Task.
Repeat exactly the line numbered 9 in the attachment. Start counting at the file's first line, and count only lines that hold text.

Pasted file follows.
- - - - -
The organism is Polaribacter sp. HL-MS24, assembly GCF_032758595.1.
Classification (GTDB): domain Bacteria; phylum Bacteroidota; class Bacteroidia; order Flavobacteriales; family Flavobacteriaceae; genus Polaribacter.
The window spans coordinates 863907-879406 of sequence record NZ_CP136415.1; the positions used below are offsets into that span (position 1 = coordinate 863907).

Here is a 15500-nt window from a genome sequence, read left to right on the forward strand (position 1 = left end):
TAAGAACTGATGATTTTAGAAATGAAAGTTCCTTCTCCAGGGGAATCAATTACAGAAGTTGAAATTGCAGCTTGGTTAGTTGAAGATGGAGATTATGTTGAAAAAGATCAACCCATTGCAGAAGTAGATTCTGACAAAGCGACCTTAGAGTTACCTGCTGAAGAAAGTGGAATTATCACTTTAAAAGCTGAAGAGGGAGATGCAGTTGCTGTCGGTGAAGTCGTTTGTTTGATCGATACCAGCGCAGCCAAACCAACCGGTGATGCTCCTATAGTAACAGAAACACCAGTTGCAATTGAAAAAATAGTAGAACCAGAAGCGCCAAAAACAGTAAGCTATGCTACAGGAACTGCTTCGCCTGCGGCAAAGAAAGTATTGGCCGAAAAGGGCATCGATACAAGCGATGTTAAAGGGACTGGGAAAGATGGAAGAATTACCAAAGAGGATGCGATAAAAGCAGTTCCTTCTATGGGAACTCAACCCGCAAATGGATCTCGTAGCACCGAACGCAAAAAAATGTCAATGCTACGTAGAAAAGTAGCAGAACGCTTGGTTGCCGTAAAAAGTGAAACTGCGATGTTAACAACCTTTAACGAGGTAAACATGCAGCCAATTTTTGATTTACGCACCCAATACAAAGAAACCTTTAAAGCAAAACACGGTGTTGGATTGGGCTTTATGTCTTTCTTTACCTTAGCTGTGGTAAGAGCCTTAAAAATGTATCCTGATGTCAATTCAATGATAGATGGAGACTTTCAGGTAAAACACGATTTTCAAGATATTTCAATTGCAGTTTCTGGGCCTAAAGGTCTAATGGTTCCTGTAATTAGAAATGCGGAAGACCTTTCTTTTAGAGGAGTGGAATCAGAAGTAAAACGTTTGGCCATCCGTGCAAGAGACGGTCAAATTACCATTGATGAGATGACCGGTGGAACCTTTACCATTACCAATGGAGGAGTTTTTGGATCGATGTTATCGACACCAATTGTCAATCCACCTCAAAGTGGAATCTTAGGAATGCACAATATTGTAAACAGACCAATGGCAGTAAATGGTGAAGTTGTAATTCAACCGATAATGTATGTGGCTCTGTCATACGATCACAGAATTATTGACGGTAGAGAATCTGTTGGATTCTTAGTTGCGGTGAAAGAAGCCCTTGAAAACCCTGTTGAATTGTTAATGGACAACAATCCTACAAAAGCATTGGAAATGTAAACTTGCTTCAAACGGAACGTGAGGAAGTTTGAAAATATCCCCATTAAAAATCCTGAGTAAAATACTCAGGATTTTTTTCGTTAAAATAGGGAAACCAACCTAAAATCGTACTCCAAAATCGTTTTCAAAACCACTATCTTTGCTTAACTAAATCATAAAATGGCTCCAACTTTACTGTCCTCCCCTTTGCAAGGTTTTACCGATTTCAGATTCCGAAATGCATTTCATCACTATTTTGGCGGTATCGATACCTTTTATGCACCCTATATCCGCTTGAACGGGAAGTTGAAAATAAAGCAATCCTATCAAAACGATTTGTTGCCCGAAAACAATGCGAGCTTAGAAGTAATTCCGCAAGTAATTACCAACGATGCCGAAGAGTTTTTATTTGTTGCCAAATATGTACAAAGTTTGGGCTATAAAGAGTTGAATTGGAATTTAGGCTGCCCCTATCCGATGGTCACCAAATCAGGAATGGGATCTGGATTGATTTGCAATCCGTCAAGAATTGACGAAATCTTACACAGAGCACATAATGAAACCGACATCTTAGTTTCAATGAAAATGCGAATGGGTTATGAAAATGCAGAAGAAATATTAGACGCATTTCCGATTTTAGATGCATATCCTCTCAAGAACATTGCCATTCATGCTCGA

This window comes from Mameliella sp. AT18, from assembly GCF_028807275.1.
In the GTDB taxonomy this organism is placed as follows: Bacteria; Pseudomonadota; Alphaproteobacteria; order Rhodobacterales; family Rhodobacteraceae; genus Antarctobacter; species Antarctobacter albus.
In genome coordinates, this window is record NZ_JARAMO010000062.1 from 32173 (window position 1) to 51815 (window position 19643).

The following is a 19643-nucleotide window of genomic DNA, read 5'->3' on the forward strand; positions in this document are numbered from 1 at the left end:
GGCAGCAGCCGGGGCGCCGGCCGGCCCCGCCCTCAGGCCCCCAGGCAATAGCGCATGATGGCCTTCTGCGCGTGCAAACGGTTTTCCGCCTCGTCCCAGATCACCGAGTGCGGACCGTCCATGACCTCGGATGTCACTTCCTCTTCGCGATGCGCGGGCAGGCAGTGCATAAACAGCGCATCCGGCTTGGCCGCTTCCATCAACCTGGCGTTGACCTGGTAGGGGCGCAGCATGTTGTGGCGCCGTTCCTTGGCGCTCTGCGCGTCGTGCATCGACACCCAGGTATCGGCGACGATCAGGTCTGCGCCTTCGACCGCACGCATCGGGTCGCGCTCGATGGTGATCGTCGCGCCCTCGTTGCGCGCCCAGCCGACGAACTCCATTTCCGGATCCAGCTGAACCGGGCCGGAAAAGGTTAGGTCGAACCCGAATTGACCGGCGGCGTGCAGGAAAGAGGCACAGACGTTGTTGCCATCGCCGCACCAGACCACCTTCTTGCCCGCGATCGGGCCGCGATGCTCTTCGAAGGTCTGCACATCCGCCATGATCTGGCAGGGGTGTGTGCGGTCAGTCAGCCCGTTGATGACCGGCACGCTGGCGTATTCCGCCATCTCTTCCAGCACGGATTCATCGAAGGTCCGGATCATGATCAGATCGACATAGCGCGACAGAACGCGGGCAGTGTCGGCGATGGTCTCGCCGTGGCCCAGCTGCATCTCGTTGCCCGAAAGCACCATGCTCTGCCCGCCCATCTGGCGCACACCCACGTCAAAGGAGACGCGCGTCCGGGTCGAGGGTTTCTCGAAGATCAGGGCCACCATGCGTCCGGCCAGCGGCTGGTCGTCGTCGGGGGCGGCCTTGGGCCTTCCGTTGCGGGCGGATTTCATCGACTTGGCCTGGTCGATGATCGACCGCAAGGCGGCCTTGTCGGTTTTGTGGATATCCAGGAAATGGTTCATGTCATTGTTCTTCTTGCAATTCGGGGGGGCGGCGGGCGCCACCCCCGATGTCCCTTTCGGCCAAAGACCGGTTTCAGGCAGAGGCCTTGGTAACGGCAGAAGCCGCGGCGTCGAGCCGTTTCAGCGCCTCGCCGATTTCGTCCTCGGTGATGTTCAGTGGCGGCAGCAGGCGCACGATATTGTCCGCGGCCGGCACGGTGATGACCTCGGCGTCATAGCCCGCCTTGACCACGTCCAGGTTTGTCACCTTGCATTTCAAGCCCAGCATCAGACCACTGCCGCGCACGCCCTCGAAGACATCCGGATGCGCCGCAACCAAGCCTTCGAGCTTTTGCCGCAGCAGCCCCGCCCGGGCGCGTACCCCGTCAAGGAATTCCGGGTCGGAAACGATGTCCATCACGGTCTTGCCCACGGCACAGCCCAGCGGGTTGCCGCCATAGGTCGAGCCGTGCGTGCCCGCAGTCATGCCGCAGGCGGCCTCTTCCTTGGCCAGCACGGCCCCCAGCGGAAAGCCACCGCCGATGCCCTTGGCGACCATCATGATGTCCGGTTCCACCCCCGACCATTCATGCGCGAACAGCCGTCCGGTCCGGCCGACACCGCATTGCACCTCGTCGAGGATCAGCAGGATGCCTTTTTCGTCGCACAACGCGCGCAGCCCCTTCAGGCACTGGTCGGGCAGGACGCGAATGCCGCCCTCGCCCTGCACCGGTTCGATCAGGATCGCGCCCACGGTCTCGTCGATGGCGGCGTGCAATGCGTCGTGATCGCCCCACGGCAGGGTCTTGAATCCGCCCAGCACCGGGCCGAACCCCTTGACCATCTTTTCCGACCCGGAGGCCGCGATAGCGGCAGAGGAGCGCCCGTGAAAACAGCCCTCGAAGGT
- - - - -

The following is a 19643-nucleotide window of genomic DNA, read 5'->3' on the forward strand; positions in this document are numbered from 1 at the left end: